Researchers Identify Genes that Render Breast Cancer Resistant to Tamoxifen

Researchers Identify Genes that Render Breast Cancer Resistant to Tamoxifen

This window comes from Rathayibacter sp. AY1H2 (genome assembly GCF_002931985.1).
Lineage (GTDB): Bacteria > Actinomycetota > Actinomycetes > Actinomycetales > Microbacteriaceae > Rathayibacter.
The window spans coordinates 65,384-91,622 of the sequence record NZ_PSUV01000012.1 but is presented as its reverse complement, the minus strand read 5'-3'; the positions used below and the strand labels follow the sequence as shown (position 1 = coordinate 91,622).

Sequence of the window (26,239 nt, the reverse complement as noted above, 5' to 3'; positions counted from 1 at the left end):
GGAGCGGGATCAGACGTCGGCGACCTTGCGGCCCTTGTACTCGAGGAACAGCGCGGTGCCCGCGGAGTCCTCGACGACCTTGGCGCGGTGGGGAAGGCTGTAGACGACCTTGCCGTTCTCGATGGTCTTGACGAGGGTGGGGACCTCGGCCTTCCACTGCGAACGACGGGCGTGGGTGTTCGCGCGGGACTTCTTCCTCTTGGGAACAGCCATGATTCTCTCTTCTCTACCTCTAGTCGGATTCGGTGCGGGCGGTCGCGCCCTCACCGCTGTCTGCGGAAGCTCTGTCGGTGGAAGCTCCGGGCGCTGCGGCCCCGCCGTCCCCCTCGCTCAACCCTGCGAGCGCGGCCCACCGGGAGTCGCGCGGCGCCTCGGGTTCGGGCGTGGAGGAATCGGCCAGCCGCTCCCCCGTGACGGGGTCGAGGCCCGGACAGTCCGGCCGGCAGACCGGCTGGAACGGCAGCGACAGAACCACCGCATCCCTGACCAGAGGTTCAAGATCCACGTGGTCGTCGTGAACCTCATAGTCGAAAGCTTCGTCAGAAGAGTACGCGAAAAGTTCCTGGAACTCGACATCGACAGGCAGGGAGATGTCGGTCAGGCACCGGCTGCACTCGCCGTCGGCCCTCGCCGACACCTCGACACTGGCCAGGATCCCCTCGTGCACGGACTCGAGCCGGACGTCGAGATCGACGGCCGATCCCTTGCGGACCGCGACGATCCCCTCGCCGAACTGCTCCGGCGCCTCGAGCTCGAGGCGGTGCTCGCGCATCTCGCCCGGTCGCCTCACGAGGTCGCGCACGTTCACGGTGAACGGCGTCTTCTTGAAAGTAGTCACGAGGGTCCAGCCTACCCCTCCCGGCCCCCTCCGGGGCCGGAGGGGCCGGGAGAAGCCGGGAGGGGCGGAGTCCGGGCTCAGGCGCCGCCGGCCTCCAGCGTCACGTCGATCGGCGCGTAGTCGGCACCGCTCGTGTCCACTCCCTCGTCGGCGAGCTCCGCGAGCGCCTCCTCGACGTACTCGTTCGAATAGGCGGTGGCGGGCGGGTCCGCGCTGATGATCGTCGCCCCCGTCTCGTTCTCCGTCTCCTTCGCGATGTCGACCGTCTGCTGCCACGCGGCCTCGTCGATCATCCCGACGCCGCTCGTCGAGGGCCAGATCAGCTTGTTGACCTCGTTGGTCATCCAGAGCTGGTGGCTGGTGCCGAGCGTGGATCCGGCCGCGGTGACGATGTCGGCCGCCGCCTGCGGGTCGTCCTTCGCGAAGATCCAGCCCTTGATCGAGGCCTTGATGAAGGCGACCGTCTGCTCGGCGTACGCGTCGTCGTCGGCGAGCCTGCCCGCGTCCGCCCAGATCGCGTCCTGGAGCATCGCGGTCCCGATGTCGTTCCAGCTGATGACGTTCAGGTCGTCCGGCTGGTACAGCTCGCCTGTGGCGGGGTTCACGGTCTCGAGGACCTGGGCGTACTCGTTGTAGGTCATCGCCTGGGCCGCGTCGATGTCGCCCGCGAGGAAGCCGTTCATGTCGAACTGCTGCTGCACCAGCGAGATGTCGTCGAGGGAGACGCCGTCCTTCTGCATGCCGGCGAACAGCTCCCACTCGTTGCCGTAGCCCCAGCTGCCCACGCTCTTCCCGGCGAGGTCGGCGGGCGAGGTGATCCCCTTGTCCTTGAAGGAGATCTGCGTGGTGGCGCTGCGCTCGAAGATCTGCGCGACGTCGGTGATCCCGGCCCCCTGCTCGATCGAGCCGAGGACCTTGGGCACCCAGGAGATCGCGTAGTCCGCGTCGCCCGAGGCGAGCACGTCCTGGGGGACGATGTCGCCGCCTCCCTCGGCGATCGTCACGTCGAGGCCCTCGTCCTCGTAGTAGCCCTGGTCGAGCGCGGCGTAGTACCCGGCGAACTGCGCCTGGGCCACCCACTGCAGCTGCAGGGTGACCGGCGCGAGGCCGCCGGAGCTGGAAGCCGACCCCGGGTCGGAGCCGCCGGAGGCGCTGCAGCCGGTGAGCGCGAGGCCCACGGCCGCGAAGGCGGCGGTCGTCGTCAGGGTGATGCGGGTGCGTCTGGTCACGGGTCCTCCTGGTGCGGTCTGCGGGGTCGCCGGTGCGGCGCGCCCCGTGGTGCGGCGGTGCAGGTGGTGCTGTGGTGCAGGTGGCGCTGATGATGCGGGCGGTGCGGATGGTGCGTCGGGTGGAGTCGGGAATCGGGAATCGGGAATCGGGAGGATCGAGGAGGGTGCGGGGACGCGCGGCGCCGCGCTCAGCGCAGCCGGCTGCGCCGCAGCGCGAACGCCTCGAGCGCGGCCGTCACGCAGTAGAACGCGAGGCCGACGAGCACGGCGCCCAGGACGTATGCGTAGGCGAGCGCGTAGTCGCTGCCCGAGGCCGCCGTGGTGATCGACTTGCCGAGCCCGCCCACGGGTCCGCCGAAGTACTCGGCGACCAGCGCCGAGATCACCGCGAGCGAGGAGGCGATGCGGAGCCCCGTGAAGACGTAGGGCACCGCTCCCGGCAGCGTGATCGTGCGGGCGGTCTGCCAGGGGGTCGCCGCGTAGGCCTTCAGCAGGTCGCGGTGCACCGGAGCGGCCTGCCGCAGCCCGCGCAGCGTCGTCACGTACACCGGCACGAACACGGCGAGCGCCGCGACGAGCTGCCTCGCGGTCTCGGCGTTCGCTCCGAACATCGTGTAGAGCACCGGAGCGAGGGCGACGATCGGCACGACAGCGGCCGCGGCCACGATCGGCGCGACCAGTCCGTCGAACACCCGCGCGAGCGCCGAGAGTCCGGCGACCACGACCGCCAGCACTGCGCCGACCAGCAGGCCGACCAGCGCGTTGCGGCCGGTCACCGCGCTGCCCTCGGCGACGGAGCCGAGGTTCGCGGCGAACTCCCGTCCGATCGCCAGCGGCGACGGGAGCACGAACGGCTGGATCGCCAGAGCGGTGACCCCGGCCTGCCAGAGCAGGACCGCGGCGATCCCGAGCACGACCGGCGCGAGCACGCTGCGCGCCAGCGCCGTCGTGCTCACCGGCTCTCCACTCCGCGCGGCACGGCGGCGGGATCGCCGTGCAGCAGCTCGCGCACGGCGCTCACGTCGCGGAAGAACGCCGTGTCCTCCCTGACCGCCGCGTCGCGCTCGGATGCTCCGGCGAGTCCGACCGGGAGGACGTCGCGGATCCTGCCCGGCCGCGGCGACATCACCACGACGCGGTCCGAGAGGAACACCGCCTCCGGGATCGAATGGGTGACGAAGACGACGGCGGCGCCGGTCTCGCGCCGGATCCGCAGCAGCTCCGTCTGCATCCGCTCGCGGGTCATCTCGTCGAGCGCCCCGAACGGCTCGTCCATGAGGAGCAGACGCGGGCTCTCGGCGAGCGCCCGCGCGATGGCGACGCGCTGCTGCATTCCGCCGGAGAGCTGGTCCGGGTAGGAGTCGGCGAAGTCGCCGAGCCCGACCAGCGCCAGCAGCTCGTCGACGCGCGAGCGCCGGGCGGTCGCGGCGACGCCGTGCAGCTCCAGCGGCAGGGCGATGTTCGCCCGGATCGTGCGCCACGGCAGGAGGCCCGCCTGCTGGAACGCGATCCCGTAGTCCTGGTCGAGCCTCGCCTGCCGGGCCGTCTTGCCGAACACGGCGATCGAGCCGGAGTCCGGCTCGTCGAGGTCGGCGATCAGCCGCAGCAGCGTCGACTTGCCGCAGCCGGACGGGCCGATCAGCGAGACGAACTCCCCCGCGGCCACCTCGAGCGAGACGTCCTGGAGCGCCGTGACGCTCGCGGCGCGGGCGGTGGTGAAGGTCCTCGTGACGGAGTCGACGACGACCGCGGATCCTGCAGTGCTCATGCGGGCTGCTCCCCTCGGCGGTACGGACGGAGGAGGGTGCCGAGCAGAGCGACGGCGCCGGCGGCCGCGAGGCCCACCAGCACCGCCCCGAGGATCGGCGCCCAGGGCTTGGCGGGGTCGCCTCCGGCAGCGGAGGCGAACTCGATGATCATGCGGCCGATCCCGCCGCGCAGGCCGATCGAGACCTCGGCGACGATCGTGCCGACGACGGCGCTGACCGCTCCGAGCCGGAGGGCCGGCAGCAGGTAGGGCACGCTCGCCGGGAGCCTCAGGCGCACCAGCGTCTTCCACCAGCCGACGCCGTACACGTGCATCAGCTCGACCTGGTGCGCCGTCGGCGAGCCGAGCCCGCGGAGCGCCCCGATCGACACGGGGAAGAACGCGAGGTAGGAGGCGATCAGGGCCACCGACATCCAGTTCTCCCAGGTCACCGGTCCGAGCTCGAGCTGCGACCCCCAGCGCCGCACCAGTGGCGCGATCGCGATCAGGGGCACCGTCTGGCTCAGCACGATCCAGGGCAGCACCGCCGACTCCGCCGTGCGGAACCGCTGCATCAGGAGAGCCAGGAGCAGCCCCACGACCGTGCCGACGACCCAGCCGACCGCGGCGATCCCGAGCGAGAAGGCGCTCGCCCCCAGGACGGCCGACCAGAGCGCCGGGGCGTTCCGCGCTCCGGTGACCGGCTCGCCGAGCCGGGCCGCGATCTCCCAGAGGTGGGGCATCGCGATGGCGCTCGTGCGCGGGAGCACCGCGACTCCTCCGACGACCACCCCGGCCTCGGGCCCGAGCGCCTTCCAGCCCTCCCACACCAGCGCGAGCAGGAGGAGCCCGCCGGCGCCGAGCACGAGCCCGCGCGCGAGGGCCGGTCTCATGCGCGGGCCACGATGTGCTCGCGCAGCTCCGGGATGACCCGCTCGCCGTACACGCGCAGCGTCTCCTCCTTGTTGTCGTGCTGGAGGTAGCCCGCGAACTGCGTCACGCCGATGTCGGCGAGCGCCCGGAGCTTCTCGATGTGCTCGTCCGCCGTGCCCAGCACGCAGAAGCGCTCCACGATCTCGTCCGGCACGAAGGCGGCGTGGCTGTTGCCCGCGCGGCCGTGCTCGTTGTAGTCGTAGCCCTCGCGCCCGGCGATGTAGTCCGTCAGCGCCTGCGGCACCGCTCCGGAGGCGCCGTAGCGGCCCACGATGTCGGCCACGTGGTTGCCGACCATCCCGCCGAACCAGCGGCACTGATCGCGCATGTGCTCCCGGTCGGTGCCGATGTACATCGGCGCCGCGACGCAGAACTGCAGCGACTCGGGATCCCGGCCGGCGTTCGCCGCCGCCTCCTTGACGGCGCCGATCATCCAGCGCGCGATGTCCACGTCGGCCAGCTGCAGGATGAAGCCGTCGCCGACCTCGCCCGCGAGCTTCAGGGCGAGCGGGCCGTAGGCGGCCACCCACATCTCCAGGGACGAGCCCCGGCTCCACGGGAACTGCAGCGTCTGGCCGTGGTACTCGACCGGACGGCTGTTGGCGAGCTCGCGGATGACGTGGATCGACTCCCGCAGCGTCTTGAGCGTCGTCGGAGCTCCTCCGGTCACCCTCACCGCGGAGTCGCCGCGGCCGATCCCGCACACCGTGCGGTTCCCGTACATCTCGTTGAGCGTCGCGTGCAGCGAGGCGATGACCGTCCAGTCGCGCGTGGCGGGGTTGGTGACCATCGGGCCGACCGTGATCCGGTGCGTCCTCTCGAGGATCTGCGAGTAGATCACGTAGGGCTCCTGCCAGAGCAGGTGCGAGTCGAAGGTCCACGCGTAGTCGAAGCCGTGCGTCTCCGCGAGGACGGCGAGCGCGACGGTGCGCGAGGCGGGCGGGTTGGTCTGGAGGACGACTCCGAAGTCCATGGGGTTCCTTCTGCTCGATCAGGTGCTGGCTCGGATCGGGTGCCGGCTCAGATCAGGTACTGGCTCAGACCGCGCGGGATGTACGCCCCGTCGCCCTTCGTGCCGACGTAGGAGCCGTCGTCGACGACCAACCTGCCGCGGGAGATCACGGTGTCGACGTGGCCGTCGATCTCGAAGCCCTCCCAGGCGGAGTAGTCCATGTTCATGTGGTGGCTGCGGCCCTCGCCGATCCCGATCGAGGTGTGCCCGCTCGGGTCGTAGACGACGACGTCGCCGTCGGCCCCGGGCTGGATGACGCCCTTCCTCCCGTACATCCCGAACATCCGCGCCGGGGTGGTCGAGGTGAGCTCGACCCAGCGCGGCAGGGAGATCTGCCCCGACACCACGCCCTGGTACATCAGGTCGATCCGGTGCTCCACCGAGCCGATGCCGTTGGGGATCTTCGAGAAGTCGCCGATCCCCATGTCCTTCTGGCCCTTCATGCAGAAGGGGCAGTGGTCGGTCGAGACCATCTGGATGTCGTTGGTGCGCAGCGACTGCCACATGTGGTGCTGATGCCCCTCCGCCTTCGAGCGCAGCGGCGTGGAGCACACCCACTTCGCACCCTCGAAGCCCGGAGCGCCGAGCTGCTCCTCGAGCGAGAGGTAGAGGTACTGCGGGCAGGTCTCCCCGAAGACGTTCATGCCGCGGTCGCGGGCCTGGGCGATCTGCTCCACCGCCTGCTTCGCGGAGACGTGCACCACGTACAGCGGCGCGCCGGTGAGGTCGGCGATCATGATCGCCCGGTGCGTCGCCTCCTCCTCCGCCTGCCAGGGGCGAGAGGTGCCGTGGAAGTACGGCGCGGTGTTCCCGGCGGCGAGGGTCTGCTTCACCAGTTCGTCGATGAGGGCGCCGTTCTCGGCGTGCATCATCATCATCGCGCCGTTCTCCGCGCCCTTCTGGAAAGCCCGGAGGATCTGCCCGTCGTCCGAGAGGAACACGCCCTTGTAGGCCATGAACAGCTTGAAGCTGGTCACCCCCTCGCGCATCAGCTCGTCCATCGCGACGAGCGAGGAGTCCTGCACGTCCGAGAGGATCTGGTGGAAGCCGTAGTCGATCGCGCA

Most incurable breast cancers occur in women with recurrent, estrogen receptor (ER)-positive, metastatic tumors, so there is a critical need for therapeutic approaches that include novel, targeted strategies by which ER-positive tumors can be resensitized to endocrine therapies. Now, a team of researchers led by Zeynep Madak-Erdogan at the University of Illinois may have discovered the genetic code that determines why many patients with this aggressive cancer fail to respond to tamoxifen, the most commonly used drug for this type of breast cancer. The study, “ERα-XPO1 crosstalk controls tamoxifen sensitivity in tumors by altering ERK5 cellular localization, was published in the journal Molecular Endocrinology. According to the study's results, patients with higher levels of certain nuclear transport genes, particularly the protein XPO1, have poor survival rates and are more likely to be resistant to tamoxifen. However, the researchers found that the use of tamoxifen in combination with selinexor, an experimental drug that restrains the activity of the XPO1 protein, enhances patients' sensitivity to tamoxifen and prevents breast cancer recurrence. In their experiments, the team also identified a "signature" of 13 nuclear transp
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